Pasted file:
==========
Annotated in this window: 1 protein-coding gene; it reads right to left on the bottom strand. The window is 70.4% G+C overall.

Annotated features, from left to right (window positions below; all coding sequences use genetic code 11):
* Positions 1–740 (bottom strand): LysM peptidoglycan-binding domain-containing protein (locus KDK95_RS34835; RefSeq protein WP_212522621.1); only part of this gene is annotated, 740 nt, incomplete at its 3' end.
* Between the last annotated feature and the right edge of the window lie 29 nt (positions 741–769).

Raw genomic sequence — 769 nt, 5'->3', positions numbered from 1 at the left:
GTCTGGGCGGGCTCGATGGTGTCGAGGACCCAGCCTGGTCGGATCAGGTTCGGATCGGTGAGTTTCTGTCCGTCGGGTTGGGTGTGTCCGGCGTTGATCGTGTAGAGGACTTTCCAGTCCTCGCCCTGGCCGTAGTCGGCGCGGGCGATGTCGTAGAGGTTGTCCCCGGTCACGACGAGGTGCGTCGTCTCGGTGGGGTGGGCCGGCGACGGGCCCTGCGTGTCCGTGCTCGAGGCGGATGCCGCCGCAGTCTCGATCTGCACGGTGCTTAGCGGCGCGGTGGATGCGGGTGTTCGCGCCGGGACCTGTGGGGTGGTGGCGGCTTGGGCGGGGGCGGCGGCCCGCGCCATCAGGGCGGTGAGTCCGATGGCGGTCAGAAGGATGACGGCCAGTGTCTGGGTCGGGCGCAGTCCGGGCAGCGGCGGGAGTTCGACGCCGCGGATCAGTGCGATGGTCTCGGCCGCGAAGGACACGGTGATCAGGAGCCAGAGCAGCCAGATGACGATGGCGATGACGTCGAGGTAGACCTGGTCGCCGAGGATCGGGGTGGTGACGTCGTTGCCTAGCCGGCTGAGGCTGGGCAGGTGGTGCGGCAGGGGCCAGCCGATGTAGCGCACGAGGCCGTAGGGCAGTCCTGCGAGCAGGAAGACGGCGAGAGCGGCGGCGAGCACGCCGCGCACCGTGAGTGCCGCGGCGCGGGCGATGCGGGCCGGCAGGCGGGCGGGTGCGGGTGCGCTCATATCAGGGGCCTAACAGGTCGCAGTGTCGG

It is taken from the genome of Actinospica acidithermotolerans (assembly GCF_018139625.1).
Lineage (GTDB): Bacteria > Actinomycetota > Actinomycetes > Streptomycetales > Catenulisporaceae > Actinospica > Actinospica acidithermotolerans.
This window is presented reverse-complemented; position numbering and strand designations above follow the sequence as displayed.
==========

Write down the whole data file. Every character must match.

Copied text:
Annotated in this window: 1 protein-coding gene; it reads right to left on the bottom strand. The window is 70.4% G+C overall.

Annotated features, from left to right (window positions below; all coding sequences use genetic code 11):
* Positions 1–740 (bottom strand): LysM peptidoglycan-binding domain-containing protein (locus KDK95_RS34835; RefSeq protein WP_212522621.1); only part of this gene is annotated, 740 nt, incomplete at its 3' end.
* Between the last annotated feature and the right edge of the window lie 29 nt (positions 741–769).

Raw genomic sequence — 769 nt, 5'->3', positions numbered from 1 at the left:
GTCTGGGCGGGCTCGATGGTGTCGAGGACCCAGCCTGGTCGGATCAGGTTCGGATCGGTGAGTTTCTGTCCGTCGGGTTGGGTGTGTCCGGCGTTGATCGTGTAGAGGACTTTCCAGTCCTCGCCCTGGCCGTAGTCGGCGCGGGCGATGTCGTAGAGGTTGTCCCCGGTCACGACGAGGTGCGTCGTCTCGGTGGGGTGGGCCGGCGACGGGCCCTGCGTGTCCGTGCTCGAGGCGGATGCCGCCGCAGTCTCGATCTGCACGGTGCTTAGCGGCGCGGTGGATGCGGGTGTTCGCGCCGGGACCTGTGGGGTGGTGGCGGCTTGGGCGGGGGCGGCGGCCCGCGCCATCAGGGCGGTGAGTCCGATGGCGGTCAGAAGGATGACGGCCAGTGTCTGGGTCGGGCGCAGTCCGGGCAGCGGCGGGAGTTCGACGCCGCGGATCAGTGCGATGGTCTCGGCCGCGAAGGACACGGTGATCAGGAGCCAGAGCAGCCAGATGACGATGGCGATGACGTCGAGGTAGACCTGGTCGCCGAGGATCGGGGTGGTGACGTCGTTGCCTAGCCGGCTGAGGCTGGGCAGGTGGTGCGGCAGGGGCCAGCCGATGTAGCGCACGAGGCCGTAGGGCAGTCCTGCGAGCAGGAAGACGGCGAGAGCGGCGGCGAGCACGCCGCGCACCGTGAGTGCCGCGGCGCGGGCGATGCGGGCCGGCAGGCGGGCGGGTGCGGGTGCGCTCATATCAGGGGCCTAACAGGTCGCAGTGTCGG

It is taken from the genome of Actinospica acidithermotolerans (assembly GCF_018139625.1).
Lineage (GTDB): Bacteria > Actinomycetota > Actinomycetes > Streptomycetales > Catenulisporaceae > Actinospica > Actinospica acidithermotolerans.
This window is presented reverse-complemented; position numbering and strand designations above follow the sequence as displayed.